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Vol. XXXV No. 3  The HAPA News  May 23, 2013

It's A Barbecue!
Sat. June 1, 2013 at 1pm

RSVP: councilmansalinas@gmail.com

Hosted by Hayward City Council Member Mark Salinas

Location:

Cannery Park, Peach Plaza
125 B Street, Hayward, CA 94541

Mark and the Salinas family will be barbecuing ribs and serving root beer floats.

The barbecue gets everybody together and --reader warning!-- may possibly raise money for his reelection campaign, which needs to reach over 80,000 Hayward voters. Something about a Council election in June 2014.

RSVP: councilmansalinas@gmail.com.

Note: HAPA can provide short announcements for Council races if asked.


Prof. Lee Reports on Sustainability at CSUEB Hayward

On Thu, Feb 14, 2013, Sherman wrote:

Please let me know what is going on with your work on the Advancement of Sustainability project, doing the STARS survey, your posting to the Facebook page, and anything else related.

I'd like to report your work in the HAPA News in about 10 days.(I don't use Facebook because of its tax avoidance strategies as reported by the CTJ and Zuckerberg's support for Gov. Christie and his defunding of Planned Parenthood in New Jersey and similar policies.)

-- Sherman Lewis

Prof. M. Lee replies, email 4/12/2013:

As a fellow faculty member engaged in sustainability on campus, the Provost asked me to give you a report on recent activities in this area. I am one of the members of a committee he convened to help direct sustainability efforts on campus in addition to the efforts to advance sustainability that are funded by his office's PEIL process (the project I am leading as PI that you referred to in your questions).

  1. Efforts are underway to establish a dedicated web presence for sustainability on the university web site (we had a meeting last week and a student assistant will be helping staff develop this, continuing the work she finished for PEIL last quarter).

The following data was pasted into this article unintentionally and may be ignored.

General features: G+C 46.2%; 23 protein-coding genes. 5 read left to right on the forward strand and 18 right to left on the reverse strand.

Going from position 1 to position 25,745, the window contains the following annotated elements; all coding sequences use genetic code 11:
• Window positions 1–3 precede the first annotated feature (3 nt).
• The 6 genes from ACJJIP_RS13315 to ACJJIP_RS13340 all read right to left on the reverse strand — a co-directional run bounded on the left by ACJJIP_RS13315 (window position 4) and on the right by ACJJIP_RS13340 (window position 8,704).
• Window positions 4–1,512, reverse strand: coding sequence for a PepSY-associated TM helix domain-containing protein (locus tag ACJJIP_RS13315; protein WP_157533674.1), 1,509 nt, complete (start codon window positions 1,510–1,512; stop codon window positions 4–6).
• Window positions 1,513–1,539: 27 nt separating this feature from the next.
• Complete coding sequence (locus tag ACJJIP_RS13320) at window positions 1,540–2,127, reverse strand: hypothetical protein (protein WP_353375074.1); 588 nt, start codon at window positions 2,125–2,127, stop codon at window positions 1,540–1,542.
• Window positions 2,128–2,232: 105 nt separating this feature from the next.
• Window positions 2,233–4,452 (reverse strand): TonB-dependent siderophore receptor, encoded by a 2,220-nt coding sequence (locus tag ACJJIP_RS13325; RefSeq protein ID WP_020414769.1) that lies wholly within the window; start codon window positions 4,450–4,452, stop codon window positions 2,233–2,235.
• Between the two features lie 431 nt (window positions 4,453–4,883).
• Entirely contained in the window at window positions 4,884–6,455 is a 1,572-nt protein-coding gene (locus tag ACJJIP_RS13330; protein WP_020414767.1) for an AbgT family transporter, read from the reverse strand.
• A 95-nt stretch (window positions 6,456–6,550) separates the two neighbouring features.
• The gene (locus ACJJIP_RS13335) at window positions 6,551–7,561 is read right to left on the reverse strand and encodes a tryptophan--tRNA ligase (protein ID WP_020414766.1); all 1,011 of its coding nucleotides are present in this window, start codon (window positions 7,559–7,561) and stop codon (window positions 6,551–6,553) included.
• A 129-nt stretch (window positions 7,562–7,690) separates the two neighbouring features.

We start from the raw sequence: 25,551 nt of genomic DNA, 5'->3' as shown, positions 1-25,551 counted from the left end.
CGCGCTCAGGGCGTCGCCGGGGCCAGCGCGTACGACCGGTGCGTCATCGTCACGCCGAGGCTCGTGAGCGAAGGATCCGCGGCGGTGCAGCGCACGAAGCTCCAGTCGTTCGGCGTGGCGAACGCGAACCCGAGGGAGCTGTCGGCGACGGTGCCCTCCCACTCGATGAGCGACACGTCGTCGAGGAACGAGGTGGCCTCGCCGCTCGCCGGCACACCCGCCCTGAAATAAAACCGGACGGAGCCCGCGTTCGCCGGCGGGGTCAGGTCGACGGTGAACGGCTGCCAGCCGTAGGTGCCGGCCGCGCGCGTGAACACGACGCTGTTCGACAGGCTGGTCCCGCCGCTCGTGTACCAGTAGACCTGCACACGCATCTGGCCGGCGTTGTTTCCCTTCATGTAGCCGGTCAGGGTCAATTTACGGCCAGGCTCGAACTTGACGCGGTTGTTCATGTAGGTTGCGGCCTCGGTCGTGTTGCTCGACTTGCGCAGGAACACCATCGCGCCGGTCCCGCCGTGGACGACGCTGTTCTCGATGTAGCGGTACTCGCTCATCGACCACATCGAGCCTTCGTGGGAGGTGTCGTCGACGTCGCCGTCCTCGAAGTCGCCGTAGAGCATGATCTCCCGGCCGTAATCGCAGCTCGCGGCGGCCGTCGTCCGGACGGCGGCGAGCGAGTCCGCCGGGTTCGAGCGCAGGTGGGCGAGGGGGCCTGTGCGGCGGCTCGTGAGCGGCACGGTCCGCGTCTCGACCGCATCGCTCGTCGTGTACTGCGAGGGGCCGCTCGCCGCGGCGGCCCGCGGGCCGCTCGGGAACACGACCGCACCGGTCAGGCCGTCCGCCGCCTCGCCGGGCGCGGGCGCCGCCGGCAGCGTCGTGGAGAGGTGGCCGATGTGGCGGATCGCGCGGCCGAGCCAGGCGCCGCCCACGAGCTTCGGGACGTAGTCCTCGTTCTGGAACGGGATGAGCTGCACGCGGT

2. Efforts are underway to pilot an A2E2-funded student employment project in the area of sustainability - a sub group of the sustainability committee made up of myself, Ric Williams, Randy Saffold and Stan Hebert proposed up to 18 internships that we are in the process of publicizing and contracting for, including 10 to carry out an end of-year campus housing waste diversion and recycling program during exam week.
  3. Ric Williams and myself are scheduled to have a meeting with VP Wells next week to discuss STARS and how we might move forward with that, among other things, in 2013-14.
  4. PEIL student projects are entering their final phase and we should be generating reports from these this quarter in areas associated with the Warren Hall deconstruction, an internship program with the Hayward Historical Society, a survey of Medical Technology sustainability opportunities, a water-wise/native plant garden on campus, a campus transportation survey, and an analysis of university climate change commitment options.
  5. Faculty research associated with PEIL are entering their final phase and several reports will be forthcoming relevant to how we will progress in the coming year(s).
  6. Members of the Provost's sustainability committee have been asked to develop a list of their priorities for 2013-14 as a basis for further discussion by the members in preparation for the coming academic year.

I hope that you find this a useful summary. I think is a pretty good wrap-up of the most important aspects as I understand them.

You mentioned the Facebook page in your questions. This is not an official university page, rather it was set up by ASI President Jerry Chang and he later invited various people, including the ASI Environmental Affairs committee members and myself, to manage it. I'm not much of a Facebook person but I do read it and make occasional postings. It is getting a growing number of friends (there are over 100 likes now) which is great.